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slink64 does not know heap command
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DietmarSiepmann



Joined: 03 Jun 2013
Posts: 279

PostPosted: Thu Oct 29, 2020 2:14 pm    Post subject: slink64 does not know heap command Reply with quote

We use command heep within the link step for a 32 bit application. When doing the same to link the corresponding 64 bit application slink64 fails with error message

Code:
[SLINK64 v2.14, Copyright (c) Silverfrost Ltd. 2015-2020]
***heap - unknown command.


Program test_link.for
Code:

      integer*2 j
      j=2
      end

maybe compiled successfully to produce both a 32 bit and 64 bit object file via ftn95 version 8.66.0. Link file test_link.lnk
Code:

lo test_link
stack 6400000 
heap 200000
file test_link.exe

is used to link the 32 bit and the 64 bit application via commands
Code:

slink test_link.lnk
slink64 test_link.exe
. Command slink successfully generates the 32 bit application test_link.exe whereas slink64 fails with the error message mentioned above.

Regards,
Dietmar
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PaulLaidler
Site Admin


Joined: 21 Feb 2005
Posts: 7095
Location: Salford, UK

PostPosted: Thu Oct 29, 2020 3:12 pm    Post subject: Reply with quote

Dietmar

At the moment the heap reserve and commit values are not configurable in SLINK64.

They are preset to:

reserve: 1048576

commit: 4096

Please let me know if these values cause any problems for you.

It is quite possible that the operating system does not use these values.
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JohnCampbell



Joined: 16 Feb 2006
Posts: 2341
Location: Sydney

PostPosted: Fri Oct 30, 2020 12:49 am    Post subject: Reply with quote

I would be interested to the history of this "heap" command. I would expect it does nothing, even in 32-bit.
My understanding is:
The STACK is not extendable and there is a single block in memory available at process start.
The HEAP is very extendable and can take up many available blocks of memory. I am not aware of any necessity to influence this behaviour.
I have done a lot of investigation of STACK and HEAP, including with OpenMP. Typically the heap is used for ALLOCATE, while local, automatic and temporary arrays go on the stack.
In another recent thread, when testing a recursive quicksort that uses PACK, it is interesting that it never failed from stack overflow. This approach, while concise in itís coding, is very memory hungry. This suggests these temporary arrays might not be allocated to the stack.
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DietmarSiepmann



Joined: 03 Jun 2013
Posts: 279

PostPosted: Sat Oct 31, 2020 11:33 am    Post subject: Reply with quote

We introduced the stack and heap linker commands in order to be able to generate a 32 bit application which could be debugged and which otherwise ran into problems when debugging. This application worked ok if the debug option was not used in the building process.

We currently do not need to use these options for linking 64 bit apps, but we happened to use them because we use the same link files when linking both the 32 bit and the 64 bit version of this special application.

I thought it would be worthwhile to remark this difference between slink and slink64.

Regards,
Dietmar
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JohnCampbell



Joined: 16 Feb 2006
Posts: 2341
Location: Sydney

PostPosted: Sun Nov 01, 2020 9:59 am    Post subject: Reply with quote

Note : this comment applies to FTN95 /64.

I tried to write a simple program to identify which memory pages were Stack, Heap or Module data. Unfortunately I did not find the rules for when automatic arrays are placed on the heap, rather than the stack. I should not complain, as this change is a good change. I may post the program example when I have these rules better understood.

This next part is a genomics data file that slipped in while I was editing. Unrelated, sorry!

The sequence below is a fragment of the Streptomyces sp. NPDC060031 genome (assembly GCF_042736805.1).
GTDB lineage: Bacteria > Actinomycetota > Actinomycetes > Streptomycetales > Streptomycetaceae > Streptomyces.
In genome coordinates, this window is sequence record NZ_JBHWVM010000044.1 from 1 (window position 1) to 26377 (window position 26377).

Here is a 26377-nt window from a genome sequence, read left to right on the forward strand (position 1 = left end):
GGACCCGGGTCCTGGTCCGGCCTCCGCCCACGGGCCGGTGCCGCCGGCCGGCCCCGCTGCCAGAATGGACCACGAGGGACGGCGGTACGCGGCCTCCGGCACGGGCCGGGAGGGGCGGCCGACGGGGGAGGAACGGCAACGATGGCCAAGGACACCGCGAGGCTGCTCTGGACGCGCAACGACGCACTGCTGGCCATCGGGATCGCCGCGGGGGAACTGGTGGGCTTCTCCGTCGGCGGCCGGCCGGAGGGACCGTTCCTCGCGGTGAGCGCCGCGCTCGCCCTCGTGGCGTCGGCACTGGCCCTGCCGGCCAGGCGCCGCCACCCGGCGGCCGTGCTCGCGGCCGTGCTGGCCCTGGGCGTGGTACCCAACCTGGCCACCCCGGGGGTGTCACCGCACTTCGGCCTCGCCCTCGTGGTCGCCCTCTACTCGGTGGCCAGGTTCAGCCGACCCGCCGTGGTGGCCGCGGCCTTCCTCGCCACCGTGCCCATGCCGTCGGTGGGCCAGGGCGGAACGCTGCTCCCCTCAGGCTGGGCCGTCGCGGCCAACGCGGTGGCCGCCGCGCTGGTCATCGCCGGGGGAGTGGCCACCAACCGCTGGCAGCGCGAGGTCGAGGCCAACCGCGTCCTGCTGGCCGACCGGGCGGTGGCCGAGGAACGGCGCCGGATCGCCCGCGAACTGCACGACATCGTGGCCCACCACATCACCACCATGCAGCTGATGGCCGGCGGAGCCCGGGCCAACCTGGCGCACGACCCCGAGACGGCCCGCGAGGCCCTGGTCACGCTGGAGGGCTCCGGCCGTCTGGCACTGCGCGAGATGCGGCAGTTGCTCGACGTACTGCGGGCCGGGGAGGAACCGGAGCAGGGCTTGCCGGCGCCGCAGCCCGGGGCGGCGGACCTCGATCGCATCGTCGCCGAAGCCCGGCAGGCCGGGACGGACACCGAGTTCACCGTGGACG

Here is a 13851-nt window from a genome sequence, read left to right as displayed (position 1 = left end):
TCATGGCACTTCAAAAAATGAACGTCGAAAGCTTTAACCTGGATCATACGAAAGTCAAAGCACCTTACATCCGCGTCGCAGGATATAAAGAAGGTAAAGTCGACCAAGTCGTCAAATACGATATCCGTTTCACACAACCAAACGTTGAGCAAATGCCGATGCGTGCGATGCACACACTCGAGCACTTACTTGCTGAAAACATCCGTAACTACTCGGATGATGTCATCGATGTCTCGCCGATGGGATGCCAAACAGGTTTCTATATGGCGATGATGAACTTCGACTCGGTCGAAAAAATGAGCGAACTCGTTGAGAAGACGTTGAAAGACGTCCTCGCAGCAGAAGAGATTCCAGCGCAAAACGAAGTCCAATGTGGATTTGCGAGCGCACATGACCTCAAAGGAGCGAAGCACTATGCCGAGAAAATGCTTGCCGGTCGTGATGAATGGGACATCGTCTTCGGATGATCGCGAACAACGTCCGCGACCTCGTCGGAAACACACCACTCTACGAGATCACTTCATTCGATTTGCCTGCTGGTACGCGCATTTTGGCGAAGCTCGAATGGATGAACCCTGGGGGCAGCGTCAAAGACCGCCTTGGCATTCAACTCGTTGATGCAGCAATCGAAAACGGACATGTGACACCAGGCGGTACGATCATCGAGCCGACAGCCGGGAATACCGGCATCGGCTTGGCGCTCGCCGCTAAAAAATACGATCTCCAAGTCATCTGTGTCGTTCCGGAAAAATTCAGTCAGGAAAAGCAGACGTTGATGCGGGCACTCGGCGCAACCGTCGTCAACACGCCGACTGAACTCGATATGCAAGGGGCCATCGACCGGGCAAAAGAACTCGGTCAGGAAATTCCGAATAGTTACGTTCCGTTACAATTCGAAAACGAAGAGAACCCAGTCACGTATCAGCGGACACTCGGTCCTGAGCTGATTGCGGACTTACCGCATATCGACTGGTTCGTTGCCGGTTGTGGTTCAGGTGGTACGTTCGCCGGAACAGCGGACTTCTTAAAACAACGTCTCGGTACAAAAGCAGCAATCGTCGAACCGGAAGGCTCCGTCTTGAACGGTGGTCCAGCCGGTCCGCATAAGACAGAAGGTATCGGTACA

Can someone advise where this is documented ? I note Version - 8.20 states "* 64 bit FTN95 now stores large static arrays in the same way as automatic arrays" but I can't find the changes for automatic. What is a "large static array" ?

The stack size can be changed in slink64 with
stack_size <hex number> or,
stack <dec mbytes>

I think the "virtual stack" is now 4GB and I assume virtual stack is the stack?

(it would be good if the stack size could be reported, perhaps in program.map)

In recent usage for 64-bit programs, I have been using a very large STACK (512Mbytes). What I am finding is this provides a large reserved address space in the 64-bit virtual memory map, but does not require any physical memory or commited memory until that stack space is used. It neither affects the available physical memory or the virtual paged memory, so runs on my PC with limited installed memory or "small" pagefile.sys capacity.
I also apply this to multi-thread usage where 12 threads can imply 6 GBytes of mapped out memory addresses, with no affect on memory or paging resources. Ifort does a similar thing with a virtual heap when allocation large arrays at very large addresses. This is yet another way of minimising any Stack issues, so defining a 4GB stack might be a good default.
The heap address can also go anywhere (although the user does not control it) It could, for example, start at address 100GB, and Win64 OS would just ignore the unused addresses below this heap. It is all virtual until memory pages are allocated, but only for what is being used. It is a good thing to understand for all of us who struggled with 32-bit address management.

The main thing to remember is that /64 now offers a much better approach to stack and heap sizing than /32.
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PaulLaidler
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Joined: 21 Feb 2005
Posts: 7095
Location: Salford, UK

PostPosted: Sun Nov 01, 2020 11:28 am    Post subject: Reply with quote

John

There is some information in the 64 bit notes and these are now also in the help file under "x64 platform "and "Further information about 64 bit FTN95".
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JohnCampbell



Joined: 16 Feb 2006
Posts: 2341
Location: Sydney

PostPosted: Sun Nov 01, 2020 12:49 pm    Post subject: Reply with quote

Paul,

Thanks for this advice.

It does indicate that there are 2 Stacks !
the conventional (32-bit style) stack and also
a "pseudo" stack, whose size could be 50% of the installed memory.

I am not sure how this could interact with the Heap, but both blocks are virtual and do not impact on the physical memory.
They might limit the available size of a virtual memory address, which I understand might be limited by the pagefile.sys allocation, although again I am not sure of this.
Anyway, I have never experienced these limits, as my pagefile.sys is configured to at least 2 x installed memory.